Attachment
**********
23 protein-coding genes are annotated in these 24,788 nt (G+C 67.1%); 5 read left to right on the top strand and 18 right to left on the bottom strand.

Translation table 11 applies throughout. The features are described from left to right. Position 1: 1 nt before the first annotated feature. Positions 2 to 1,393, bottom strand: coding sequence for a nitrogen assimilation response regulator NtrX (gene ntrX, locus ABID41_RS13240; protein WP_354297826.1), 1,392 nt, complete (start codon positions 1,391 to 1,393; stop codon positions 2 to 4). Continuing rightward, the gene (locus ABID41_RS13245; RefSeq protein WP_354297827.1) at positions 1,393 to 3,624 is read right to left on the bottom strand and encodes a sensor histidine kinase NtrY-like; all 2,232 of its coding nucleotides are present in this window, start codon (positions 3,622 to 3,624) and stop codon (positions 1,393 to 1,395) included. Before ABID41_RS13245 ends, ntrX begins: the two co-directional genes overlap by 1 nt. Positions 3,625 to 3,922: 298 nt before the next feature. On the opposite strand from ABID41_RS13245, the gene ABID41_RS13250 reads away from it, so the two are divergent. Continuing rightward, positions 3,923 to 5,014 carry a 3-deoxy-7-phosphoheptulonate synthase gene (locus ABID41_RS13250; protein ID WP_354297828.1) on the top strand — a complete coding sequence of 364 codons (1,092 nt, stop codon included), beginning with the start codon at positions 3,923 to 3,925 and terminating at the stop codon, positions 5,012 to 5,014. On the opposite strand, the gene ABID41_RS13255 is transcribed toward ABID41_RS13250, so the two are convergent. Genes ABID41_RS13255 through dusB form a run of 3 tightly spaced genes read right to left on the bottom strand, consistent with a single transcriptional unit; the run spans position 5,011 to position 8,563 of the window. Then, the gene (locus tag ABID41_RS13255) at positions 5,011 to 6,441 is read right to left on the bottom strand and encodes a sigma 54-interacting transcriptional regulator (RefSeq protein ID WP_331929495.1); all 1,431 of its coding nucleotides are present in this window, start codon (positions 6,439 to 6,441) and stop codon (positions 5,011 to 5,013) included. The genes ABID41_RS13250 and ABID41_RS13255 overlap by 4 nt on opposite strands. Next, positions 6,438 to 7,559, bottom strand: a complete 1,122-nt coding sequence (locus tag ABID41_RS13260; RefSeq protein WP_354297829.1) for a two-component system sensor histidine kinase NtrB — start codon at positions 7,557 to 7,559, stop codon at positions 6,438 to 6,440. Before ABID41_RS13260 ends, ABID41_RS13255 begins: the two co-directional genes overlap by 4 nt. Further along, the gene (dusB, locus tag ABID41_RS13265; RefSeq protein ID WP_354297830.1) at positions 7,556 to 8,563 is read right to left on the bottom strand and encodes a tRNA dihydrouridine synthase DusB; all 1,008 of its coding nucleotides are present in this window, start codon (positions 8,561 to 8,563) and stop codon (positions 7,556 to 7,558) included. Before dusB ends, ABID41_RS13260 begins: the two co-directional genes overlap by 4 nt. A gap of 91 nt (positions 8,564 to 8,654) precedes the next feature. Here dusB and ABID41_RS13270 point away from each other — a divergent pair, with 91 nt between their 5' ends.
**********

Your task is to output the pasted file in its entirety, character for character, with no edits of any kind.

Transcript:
23 protein-coding genes are annotated in these 24,788 nt (G+C 67.1%); 5 read left to right on the top strand and 18 right to left on the bottom strand.

Translation table 11 applies throughout. The features are described from left to right. Position 1: 1 nt before the first annotated feature. Positions 2 to 1,393, bottom strand: coding sequence for a nitrogen assimilation response regulator NtrX (gene ntrX, locus ABID41_RS13240; protein WP_354297826.1), 1,392 nt, complete (start codon positions 1,391 to 1,393; stop codon positions 2 to 4). Continuing rightward, the gene (locus ABID41_RS13245; RefSeq protein WP_354297827.1) at positions 1,393 to 3,624 is read right to left on the bottom strand and encodes a sensor histidine kinase NtrY-like; all 2,232 of its coding nucleotides are present in this window, start codon (positions 3,622 to 3,624) and stop codon (positions 1,393 to 1,395) included. Before ABID41_RS13245 ends, ntrX begins: the two co-directional genes overlap by 1 nt. Positions 3,625 to 3,922: 298 nt before the next feature. On the opposite strand from ABID41_RS13245, the gene ABID41_RS13250 reads away from it, so the two are divergent. Continuing rightward, positions 3,923 to 5,014 carry a 3-deoxy-7-phosphoheptulonate synthase gene (locus ABID41_RS13250; protein ID WP_354297828.1) on the top strand — a complete coding sequence of 364 codons (1,092 nt, stop codon included), beginning with the start codon at positions 3,923 to 3,925 and terminating at the stop codon, positions 5,012 to 5,014. On the opposite strand, the gene ABID41_RS13255 is transcribed toward ABID41_RS13250, so the two are convergent. Genes ABID41_RS13255 through dusB form a run of 3 tightly spaced genes read right to left on the bottom strand, consistent with a single transcriptional unit; the run spans position 5,011 to position 8,563 of the window. Then, the gene (locus tag ABID41_RS13255) at positions 5,011 to 6,441 is read right to left on the bottom strand and encodes a sigma 54-interacting transcriptional regulator (RefSeq protein ID WP_331929495.1); all 1,431 of its coding nucleotides are present in this window, start codon (positions 6,439 to 6,441) and stop codon (positions 5,011 to 5,013) included. The genes ABID41_RS13250 and ABID41_RS13255 overlap by 4 nt on opposite strands. Next, positions 6,438 to 7,559, bottom strand: a complete 1,122-nt coding sequence (locus tag ABID41_RS13260; RefSeq protein WP_354297829.1) for a two-component system sensor histidine kinase NtrB — start codon at positions 7,557 to 7,559, stop codon at positions 6,438 to 6,440. Before ABID41_RS13260 ends, ABID41_RS13255 begins: the two co-directional genes overlap by 4 nt. Further along, the gene (dusB, locus tag ABID41_RS13265; RefSeq protein ID WP_354297830.1) at positions 7,556 to 8,563 is read right to left on the bottom strand and encodes a tRNA dihydrouridine synthase DusB; all 1,008 of its coding nucleotides are present in this window, start codon (positions 8,561 to 8,563) and stop codon (positions 7,556 to 7,558) included. Before dusB ends, ABID41_RS13260 begins: the two co-directional genes overlap by 4 nt. A gap of 91 nt (positions 8,564 to 8,654) precedes the next feature. Here dusB and ABID41_RS13270 point away from each other — a divergent pair, with 91 nt between their 5' ends.